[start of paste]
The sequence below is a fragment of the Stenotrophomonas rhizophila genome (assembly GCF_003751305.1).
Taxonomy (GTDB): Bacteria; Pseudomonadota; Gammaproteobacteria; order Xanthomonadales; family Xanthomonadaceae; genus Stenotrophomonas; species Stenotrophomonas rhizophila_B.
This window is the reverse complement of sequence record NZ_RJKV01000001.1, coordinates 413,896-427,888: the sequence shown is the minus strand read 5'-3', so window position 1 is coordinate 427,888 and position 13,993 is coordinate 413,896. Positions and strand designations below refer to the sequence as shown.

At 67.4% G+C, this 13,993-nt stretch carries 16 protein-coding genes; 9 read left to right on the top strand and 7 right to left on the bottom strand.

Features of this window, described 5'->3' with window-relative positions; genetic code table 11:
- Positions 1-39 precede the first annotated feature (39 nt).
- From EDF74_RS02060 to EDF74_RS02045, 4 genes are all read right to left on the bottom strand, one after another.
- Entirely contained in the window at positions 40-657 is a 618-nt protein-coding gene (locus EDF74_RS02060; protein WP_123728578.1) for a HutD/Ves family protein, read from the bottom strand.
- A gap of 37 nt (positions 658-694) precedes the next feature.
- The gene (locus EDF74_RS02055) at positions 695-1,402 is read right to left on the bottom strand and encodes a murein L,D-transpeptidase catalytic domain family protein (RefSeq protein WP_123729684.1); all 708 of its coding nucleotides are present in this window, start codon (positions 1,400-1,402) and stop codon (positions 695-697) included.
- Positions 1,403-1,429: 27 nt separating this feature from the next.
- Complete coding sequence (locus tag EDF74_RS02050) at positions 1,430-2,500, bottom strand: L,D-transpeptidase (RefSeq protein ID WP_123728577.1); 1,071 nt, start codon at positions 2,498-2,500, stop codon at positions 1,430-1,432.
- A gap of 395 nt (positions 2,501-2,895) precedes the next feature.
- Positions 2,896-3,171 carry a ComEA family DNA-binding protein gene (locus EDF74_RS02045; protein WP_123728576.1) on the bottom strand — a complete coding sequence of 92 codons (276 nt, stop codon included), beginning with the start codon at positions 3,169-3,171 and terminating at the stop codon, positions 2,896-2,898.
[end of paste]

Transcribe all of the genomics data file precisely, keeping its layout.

The sequence below is a fragment of the Stenotrophomonas rhizophila genome (assembly GCF_003751305.1).
Taxonomy (GTDB): Bacteria; Pseudomonadota; Gammaproteobacteria; order Xanthomonadales; family Xanthomonadaceae; genus Stenotrophomonas; species Stenotrophomonas rhizophila_B.
This window is the reverse complement of sequence record NZ_RJKV01000001.1, coordinates 413,896-427,888: the sequence shown is the minus strand read 5'-3', so window position 1 is coordinate 427,888 and position 13,993 is coordinate 413,896. Positions and strand designations below refer to the sequence as shown.

At 67.4% G+C, this 13,993-nt stretch carries 16 protein-coding genes; 9 read left to right on the top strand and 7 right to left on the bottom strand.

Features of this window, described 5'->3' with window-relative positions; genetic code table 11:
- Positions 1-39 precede the first annotated feature (39 nt).
- From EDF74_RS02060 to EDF74_RS02045, 4 genes are all read right to left on the bottom strand, one after another.
- Entirely contained in the window at positions 40-657 is a 618-nt protein-coding gene (locus EDF74_RS02060; protein WP_123728578.1) for a HutD/Ves family protein, read from the bottom strand.
- A gap of 37 nt (positions 658-694) precedes the next feature.
- The gene (locus EDF74_RS02055) at positions 695-1,402 is read right to left on the bottom strand and encodes a murein L,D-transpeptidase catalytic domain family protein (RefSeq protein WP_123729684.1); all 708 of its coding nucleotides are present in this window, start codon (positions 1,400-1,402) and stop codon (positions 695-697) included.
- Positions 1,403-1,429: 27 nt separating this feature from the next.
- Complete coding sequence (locus tag EDF74_RS02050) at positions 1,430-2,500, bottom strand: L,D-transpeptidase (RefSeq protein ID WP_123728577.1); 1,071 nt, start codon at positions 2,498-2,500, stop codon at positions 1,430-1,432.
- A gap of 395 nt (positions 2,501-2,895) precedes the next feature.
- Positions 2,896-3,171 carry a ComEA family DNA-binding protein gene (locus EDF74_RS02045; protein WP_123728576.1) on the bottom strand — a complete coding sequence of 92 codons (276 nt, stop codon included), beginning with the start codon at positions 3,169-3,171 and terminating at the stop codon, positions 2,896-2,898.